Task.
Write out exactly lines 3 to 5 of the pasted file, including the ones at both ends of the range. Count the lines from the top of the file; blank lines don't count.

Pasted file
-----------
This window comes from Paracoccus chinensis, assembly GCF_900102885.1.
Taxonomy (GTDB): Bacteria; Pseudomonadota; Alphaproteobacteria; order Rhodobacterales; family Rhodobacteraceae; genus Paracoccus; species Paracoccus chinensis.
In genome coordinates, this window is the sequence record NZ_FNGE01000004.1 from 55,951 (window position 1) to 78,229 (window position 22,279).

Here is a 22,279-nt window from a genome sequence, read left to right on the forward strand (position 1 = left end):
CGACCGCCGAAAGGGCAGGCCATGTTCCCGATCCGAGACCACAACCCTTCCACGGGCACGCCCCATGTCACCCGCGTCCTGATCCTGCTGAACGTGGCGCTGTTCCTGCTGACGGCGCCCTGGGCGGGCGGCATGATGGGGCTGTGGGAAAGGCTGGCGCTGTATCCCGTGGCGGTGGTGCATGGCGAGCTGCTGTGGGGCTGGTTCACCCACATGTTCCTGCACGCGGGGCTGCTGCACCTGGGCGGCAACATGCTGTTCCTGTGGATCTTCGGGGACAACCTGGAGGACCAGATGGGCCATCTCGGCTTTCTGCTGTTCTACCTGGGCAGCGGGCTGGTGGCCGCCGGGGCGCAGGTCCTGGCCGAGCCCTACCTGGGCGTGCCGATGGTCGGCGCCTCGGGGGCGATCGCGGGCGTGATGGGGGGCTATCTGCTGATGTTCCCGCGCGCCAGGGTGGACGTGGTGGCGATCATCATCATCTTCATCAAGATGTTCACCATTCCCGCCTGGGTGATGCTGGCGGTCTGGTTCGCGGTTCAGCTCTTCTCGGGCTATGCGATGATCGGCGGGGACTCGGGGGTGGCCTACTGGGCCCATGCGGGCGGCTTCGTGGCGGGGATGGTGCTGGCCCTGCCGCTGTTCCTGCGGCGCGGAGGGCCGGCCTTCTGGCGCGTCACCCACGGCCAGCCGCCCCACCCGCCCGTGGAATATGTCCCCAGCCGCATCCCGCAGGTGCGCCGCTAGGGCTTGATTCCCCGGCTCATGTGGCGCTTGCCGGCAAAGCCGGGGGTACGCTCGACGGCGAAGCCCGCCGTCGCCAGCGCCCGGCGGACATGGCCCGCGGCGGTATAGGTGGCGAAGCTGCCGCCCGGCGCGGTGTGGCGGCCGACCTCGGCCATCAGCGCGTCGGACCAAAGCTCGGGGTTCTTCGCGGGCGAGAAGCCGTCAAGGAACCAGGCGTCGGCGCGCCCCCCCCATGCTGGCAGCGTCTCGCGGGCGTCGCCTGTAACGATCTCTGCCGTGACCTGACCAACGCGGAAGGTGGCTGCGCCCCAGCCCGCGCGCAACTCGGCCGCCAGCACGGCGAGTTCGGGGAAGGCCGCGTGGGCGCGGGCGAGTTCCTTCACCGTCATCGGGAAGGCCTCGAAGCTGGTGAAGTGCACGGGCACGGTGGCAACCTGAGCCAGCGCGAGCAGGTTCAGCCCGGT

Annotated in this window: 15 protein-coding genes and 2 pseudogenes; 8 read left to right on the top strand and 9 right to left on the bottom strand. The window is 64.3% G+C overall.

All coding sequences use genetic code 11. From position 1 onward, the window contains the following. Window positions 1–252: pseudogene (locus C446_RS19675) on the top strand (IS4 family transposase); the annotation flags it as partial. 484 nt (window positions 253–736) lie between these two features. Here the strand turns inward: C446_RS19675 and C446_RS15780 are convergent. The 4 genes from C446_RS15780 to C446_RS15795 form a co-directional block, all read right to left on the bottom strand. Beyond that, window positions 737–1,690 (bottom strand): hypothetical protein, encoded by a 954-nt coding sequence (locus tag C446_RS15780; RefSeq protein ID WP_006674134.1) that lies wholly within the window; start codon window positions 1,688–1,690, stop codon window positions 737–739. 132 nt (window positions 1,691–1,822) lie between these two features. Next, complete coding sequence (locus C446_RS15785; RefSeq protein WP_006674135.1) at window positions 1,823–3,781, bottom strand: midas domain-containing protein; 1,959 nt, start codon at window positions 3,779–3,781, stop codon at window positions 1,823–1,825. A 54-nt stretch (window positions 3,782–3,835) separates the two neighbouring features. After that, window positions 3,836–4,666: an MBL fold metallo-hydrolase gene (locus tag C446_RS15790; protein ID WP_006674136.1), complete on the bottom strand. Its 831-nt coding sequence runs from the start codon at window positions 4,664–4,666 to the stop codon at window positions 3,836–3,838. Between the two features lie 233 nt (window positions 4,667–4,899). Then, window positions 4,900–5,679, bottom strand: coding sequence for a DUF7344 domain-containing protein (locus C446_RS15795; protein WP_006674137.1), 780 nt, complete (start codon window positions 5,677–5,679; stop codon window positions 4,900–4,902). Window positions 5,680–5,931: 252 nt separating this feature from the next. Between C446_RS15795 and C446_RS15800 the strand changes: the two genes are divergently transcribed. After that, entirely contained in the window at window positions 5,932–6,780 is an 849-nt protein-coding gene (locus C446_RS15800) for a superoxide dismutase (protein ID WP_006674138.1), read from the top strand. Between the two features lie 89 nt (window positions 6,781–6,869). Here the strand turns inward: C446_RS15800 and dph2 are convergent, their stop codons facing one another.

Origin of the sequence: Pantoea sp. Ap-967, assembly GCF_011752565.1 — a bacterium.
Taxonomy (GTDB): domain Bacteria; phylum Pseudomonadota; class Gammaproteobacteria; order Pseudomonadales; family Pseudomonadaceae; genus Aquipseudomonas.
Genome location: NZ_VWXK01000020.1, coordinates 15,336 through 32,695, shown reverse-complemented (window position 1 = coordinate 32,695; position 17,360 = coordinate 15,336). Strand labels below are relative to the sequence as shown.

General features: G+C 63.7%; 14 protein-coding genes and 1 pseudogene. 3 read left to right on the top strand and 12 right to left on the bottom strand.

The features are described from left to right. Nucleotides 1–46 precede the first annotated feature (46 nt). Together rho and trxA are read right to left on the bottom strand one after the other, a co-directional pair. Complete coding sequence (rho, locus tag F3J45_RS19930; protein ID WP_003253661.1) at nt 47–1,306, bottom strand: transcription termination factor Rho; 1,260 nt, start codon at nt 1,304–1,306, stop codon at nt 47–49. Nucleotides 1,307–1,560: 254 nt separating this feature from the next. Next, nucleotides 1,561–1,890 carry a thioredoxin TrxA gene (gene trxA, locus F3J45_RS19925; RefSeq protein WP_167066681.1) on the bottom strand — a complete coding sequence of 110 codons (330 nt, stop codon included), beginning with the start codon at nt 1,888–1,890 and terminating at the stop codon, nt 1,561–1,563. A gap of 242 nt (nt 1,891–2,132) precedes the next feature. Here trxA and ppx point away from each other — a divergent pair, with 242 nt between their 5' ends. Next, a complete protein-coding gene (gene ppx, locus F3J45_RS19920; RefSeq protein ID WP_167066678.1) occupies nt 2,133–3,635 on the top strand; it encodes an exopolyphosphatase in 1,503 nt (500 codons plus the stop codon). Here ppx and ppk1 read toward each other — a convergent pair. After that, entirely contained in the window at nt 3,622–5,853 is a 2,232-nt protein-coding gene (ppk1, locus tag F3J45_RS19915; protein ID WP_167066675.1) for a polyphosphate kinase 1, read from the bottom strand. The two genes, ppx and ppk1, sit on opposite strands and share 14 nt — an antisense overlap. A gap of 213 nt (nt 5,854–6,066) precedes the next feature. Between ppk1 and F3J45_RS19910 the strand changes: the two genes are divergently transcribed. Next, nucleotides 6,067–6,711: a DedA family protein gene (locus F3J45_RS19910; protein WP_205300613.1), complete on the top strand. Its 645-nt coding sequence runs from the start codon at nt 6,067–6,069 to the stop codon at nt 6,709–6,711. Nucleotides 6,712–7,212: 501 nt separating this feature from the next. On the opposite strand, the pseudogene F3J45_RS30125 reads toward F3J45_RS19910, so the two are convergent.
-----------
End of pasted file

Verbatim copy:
In genome coordinates, this window is the sequence record NZ_FNGE01000004.1 from 55,951 (window position 1) to 78,229 (window position 22,279).

Here is a 22,279-nt window from a genome sequence, read left to right on the forward strand (position 1 = left end):
CGACCGCCGAAAGGGCAGGCCATGTTCCCGATCCGAGACCACAACCCTTCCACGGGCACGCCCCATGTCACCCGCGTCCTGATCCTGCTGAACGTGGCGCTGTTCCTGCTGACGGCGCCCTGGGCGGGCGGCATGATGGGGCTGTGGGAAAGGCTGGCGCTGTATCCCGTGGCGGTGGTGCATGGCGAGCTGCTGTGGGGCTGGTTCACCCACATGTTCCTGCACGCGGGGCTGCTGCACCTGGGCGGCAACATGCTGTTCCTGTGGATCTTCGGGGACAACCTGGAGGACCAGATGGGCCATCTCGGCTTTCTGCTGTTCTACCTGGGCAGCGGGCTGGTGGCCGCCGGGGCGCAGGTCCTGGCCGAGCCCTACCTGGGCGTGCCGATGGTCGGCGCCTCGGGGGCGATCGCGGGCGTGATGGGGGGCTATCTGCTGATGTTCCCGCGCGCCAGGGTGGACGTGGTGGCGATCATCATCATCTTCATCAAGATGTTCACCATTCCCGCCTGGGTGATGCTGGCGGTCTGGTTCGCGGTTCAGCTCTTCTCGGGCTATGCGATGATCGGCGGGGACTCGGGGGTGGCCTACTGGGCCCATGCGGGCGGCTTCGTGGCGGGGATGGTGCTGGCCCTGCCGCTGTTCCTGCGGCGCGGAGGGCCGGCCTTCTGGCGCGTCACCCACGGCCAGCCGCCCCACCCGCCCGTGGAATATGTCCCCAGCCGCATCCCGCAGGTGCGCCGCTAGGGCTTGATTCCCCGGCTCATGTGGCGCTTGCCGGCAAAGCCGGGGGTACGCTCGACGGCGAAGCCCGCCGTCGCCAGCGCCCGGCGGACATGGCCCGCGGCGGTATAGGTGGCGAAGCTGCCGCCCGGCGCGGTGTGGCGGCCGACCTCGGCCATCAGCGCGTCGGACCAAAGCTCGGGGTTCTTCGCGGGCGAGAAGCCGTCAAGGAACCAGGCGTCGGCGCGCCCCCCCCATGCTGGCAGCGTCTCGCGGGCGTCGCCTGTAACGATCTCTGCCGTGACCTGACCAACGCGGAAGGTGGCTGCGCCCCAGCCCGCGCGCAACTCGGCCGCCAGCACGGCGAGTTCGGGGAAGGCCGCGTGGGCGCGGGCGAGTTCCTTCACCGTCATCGGGAAGGCCTCGAAGCTGGTGAAGTGCACGGGCACGGTGGCAACCTGAGCCAGCGCGAGCAGGTTCAGCCCGGT